5

Im new to the PostgreSQL world so I do apologize in advance for not knowing if there is an obvious answer to these questions.

Basically I'm looking for two things. First a simple "contains" based search where the python equivalent would be something like:

def find_all_containing( input_array=[], target ):
    output=[]
    for i in input_array:
        if target in i:
            output.append(i)
    return(output) 

In the database that I'm currently building, logically, I'm inclined to believe that the SQL command would look a bit like this if I were trying to show all of the snippet titles that contained 'evil' in the description.

SELECT title FROM snippets WHERE 'evil' in description;
/* or */
SELECT title FROM snippets WHERE description CONTAINS 'evil';

I wrote an inline python function that returns a 'TRUE' or 'FALSE' to make the following work.

/* contains function here */
CREATE FUNCTION contains (input_text text, target text) RETURNS text AS $$
if target in input_text:
  return("TRUE")
return("FALSE")
$$ LANGUAGE plpythonu;

/* working command of the script */
SELECT title FROM snippets WHERE contains(description,'Evil')='TRUE';

This works and should stop me from asking, but I would really prefer to learn how the SQL world would solve this because the whole point of learning SQL was to learn how to work the database instead of just finding another way to mold python to recreate a nosql feel.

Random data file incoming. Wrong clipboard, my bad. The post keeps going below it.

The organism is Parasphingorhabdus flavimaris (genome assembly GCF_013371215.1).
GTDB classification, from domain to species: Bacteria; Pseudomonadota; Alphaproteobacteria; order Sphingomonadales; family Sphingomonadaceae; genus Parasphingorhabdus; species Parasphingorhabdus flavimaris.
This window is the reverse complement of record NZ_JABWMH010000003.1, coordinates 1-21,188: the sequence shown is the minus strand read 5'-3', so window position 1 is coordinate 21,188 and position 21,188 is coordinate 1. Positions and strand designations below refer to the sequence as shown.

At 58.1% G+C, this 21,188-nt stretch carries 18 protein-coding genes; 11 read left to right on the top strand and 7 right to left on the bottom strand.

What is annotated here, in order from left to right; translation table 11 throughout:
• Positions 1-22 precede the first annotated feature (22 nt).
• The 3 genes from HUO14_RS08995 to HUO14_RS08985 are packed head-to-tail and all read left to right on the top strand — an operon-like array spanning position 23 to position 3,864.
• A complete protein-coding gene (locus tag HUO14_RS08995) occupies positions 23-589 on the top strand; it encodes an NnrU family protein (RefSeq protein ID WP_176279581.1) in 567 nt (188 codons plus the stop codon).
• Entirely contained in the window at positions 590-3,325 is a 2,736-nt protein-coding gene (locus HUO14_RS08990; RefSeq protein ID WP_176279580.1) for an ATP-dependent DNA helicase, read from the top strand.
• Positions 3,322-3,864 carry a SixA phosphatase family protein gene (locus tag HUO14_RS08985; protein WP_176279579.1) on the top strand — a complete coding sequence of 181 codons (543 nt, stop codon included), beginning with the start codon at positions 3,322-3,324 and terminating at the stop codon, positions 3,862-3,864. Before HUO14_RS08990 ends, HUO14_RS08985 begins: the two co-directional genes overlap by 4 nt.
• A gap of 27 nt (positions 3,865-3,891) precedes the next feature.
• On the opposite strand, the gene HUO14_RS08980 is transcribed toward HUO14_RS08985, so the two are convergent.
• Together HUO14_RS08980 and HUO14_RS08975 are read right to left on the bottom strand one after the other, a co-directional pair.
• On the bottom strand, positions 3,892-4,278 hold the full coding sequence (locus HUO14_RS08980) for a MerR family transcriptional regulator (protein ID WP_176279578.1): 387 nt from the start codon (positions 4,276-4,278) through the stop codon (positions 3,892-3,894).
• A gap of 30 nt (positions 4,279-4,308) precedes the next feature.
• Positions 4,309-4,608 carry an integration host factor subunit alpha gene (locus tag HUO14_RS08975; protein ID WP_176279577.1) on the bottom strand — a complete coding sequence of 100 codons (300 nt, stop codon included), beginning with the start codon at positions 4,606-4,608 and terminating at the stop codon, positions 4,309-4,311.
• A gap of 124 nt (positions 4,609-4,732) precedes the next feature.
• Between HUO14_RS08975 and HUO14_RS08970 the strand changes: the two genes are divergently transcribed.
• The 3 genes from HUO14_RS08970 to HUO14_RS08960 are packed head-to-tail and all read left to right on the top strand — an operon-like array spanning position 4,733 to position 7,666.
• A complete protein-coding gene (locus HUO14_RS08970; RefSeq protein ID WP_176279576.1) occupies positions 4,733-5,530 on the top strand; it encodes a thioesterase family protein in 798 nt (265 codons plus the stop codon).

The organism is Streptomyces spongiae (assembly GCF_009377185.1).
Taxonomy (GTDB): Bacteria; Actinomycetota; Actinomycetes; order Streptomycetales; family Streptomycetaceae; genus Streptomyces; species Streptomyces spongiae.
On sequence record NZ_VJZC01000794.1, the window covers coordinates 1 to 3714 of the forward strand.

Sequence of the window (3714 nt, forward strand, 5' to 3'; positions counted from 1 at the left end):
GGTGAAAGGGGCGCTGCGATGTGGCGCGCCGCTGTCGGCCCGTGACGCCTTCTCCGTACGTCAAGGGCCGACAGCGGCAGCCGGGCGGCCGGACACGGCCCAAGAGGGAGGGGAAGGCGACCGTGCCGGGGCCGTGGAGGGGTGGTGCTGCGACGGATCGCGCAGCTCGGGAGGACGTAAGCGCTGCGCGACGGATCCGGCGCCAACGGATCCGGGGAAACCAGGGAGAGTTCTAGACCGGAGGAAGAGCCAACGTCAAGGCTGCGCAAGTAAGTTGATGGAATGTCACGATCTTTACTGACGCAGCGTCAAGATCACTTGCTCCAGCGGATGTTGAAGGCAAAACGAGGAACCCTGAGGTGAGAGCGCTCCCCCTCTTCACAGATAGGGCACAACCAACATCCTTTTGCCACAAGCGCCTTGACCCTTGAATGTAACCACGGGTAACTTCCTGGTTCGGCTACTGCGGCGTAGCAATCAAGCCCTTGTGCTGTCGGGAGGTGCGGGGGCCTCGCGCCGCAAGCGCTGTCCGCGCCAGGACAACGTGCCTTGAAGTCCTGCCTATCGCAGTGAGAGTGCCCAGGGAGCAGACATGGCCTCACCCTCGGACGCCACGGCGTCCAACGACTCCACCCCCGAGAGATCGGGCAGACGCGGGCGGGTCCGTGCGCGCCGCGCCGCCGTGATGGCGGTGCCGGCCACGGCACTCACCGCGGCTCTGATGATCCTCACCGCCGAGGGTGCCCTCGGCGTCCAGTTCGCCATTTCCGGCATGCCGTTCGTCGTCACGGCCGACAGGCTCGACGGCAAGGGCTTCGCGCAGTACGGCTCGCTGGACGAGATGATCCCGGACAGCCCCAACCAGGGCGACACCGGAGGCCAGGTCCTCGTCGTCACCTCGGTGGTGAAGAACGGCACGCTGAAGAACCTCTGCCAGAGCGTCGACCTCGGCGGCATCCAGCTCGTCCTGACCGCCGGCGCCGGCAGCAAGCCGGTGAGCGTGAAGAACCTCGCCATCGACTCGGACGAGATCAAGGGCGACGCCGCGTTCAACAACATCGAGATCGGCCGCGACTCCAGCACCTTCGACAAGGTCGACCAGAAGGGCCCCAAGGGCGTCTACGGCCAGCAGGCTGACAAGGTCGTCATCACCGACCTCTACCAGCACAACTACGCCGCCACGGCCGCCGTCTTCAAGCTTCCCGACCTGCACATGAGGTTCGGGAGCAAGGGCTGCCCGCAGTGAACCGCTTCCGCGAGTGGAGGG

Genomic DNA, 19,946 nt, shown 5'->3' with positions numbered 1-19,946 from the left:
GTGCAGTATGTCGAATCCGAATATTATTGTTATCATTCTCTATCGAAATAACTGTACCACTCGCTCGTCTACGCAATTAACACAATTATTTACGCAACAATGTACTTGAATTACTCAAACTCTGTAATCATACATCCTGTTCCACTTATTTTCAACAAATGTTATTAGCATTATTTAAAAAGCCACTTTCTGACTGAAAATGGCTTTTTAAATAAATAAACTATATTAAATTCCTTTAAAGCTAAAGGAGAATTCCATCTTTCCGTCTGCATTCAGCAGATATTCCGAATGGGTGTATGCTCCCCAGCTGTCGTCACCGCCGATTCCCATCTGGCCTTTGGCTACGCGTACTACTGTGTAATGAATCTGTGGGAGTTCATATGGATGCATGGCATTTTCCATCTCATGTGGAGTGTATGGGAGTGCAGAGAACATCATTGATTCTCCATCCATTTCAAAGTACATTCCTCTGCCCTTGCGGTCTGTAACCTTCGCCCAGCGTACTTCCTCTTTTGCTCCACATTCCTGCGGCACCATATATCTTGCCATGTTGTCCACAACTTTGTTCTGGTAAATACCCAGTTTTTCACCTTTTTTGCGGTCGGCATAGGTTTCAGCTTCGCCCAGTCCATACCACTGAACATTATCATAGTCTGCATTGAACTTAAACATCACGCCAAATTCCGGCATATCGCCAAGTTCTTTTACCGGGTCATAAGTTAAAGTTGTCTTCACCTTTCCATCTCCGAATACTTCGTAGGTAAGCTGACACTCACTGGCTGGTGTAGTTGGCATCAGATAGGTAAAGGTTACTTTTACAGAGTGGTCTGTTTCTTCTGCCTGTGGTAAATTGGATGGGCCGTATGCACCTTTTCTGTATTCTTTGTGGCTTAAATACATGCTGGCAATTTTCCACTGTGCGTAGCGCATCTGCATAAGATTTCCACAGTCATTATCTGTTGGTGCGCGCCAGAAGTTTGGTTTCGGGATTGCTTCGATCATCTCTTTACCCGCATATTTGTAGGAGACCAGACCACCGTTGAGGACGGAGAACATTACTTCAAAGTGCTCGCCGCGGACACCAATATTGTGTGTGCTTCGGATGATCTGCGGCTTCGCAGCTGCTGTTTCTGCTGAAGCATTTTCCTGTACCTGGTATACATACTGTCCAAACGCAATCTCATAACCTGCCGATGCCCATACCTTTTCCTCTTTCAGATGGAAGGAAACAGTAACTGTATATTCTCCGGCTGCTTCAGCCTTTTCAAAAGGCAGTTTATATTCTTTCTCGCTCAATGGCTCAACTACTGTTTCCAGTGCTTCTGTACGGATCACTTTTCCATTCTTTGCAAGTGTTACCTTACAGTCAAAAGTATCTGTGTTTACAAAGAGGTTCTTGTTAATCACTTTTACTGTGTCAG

The second thing is, this isn't the first time I've thrown together some python snippet to bring more of a pythonic mentality to the database. For those who are well dug into the SQL world am I missing out on something by doing this? I get it for speed but if speed is ever an issue, I would assume that I just need to rewrite the implementation in C.

Keeping it as simple as I can has worked out pretty well so far and this works as is for now. But, when I find myself embedding another language into the code for nearly every solution, thats when I start asking if I'm missing a bigger picture.

9

There are two typical ways to express this.

With LIKE infix search:

SELECT title FROM snippets WHERE description LIKE '%evil%';

or with position:

SELECT title FROM snippets WHERE position('evil' in description) > 0;

Note that neither are indexable by default. Search for "infix search index" for more info on that, and look into pg_trgm if you need it.

| improve this answer | |
  • I would +1 if I had the rep here, thanks for the answer this really helps. Why are there '%' signs in the first example? I've seen that before but I didn't understand what the extra '%' means. – codykochmann Oct 10 '15 at 13:11
  • 1
    @codykochmann Wildcards. % and _ are like the unix shell's * and ? respectively or like regexp .* and .. See the PostgreSQL manual on pattern matching. – Craig Ringer Oct 10 '15 at 13:16

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